For simplicity’s sake, I’ll use WHM (Web Host Manager) as an example for fixing this issue.  Log in to your WHM, and navigate from the homepage to “Service Configuration,” to “FTP Server Configuration.”

Increase the numbers in both boxes for maximum connections, and maximum connections per IP address. As long as these numbers are higher than they were previously, you should be fine. I usually set this to 100 just to be on the safe side. Don’t forget to hit “Save” at the bottom of the page.

The FTP Server Configuration page under Service Configuration menu item in WHM

If you don’t have root access to your server, then contact your site’s administrator or your web hosting company. Explain the issue to them, and they’ll help you out.

Now it’s time to clear your current connections manually. I’ll demonstrate how to do this in cPanel. Navigate to the files section, then select the “FTP Session Control” button.

On the page that loads, close all the listed connections by clicking the red “X” button on the right-hand side of each line. Clicking the reload button will refresh the list, so you can be sure you got them all.

This is the part where closing your current FTP session is crucial, as I advised earlier. If you keep your session going, you’ll find more, and more connections keep popping up every time you hit “reload”. Not fun.

In cPanel, navigate to Files > FTP Session Control in order to close connections manually

There very well may be several connections to close. This is normal, especially if you’re having this particular problem.  Be sure to clear every last single connection.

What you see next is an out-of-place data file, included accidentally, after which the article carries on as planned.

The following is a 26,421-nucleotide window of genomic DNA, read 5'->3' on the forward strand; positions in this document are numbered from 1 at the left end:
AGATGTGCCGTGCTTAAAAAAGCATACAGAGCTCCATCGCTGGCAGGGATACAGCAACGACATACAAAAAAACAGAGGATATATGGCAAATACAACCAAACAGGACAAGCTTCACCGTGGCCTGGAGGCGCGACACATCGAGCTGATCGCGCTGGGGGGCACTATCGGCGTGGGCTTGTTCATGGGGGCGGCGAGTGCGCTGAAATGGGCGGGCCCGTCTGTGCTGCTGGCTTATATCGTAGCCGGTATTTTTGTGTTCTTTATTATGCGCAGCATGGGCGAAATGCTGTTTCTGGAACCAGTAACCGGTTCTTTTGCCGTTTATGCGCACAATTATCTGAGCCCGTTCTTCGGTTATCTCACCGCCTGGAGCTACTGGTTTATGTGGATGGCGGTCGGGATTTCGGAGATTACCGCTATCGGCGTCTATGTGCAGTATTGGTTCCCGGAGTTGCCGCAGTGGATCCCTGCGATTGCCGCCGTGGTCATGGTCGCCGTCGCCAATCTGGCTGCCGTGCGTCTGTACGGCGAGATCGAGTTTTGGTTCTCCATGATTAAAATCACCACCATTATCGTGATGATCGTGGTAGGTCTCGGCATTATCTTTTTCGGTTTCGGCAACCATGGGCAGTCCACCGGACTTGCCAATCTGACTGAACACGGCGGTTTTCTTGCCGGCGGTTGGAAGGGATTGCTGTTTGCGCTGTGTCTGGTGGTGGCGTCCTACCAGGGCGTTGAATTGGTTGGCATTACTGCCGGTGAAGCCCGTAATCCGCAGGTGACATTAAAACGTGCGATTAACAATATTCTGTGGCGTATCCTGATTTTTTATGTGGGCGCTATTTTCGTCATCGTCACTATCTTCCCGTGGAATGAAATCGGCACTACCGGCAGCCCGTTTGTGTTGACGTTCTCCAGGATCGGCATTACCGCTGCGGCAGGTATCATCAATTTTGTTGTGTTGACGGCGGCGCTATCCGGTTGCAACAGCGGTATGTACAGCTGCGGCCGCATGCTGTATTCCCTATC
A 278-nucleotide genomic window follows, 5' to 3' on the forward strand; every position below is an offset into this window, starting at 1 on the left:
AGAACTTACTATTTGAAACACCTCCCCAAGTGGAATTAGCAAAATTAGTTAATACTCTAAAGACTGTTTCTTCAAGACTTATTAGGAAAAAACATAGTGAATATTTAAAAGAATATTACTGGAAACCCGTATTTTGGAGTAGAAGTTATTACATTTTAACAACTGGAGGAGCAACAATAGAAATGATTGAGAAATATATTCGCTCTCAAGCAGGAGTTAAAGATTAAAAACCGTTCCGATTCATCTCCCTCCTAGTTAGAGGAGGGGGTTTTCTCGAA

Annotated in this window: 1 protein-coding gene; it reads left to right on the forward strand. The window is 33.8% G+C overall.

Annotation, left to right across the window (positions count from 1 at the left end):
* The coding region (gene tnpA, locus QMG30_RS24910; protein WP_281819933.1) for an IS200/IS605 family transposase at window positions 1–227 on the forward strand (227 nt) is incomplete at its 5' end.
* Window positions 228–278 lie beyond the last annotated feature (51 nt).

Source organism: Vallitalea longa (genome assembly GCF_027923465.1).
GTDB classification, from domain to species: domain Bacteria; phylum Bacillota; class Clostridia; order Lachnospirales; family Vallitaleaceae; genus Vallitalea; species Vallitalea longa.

Now head back over to your FTP client. I’m using FileZilla in this next screenshot. Click “Edit” in the menu, the select “Settings.” Click the “Transfers” page in the menu that pops up.

In FileZilla, access the Transfers page to change the number of simultaneous connections

On the right-hand side, make sure the “Maximum simultaneous transfers” is set to a low number. Typically, this is set to either 1 or 2. Don’t forget to save the changes by clicking “OK.”

At this point, you’re ready to connect through FTP and attempt to upload or download some files. You should be good to go.

If you find you’re still having issues, try going back to the “Transfer” page, and set the limit for concurrent downloads, and uploads to about five or 10, and see if that helps. This usually isn’t necessary, but it does help in the odd case. Other than that, your file transfers should be humming along perfectly now.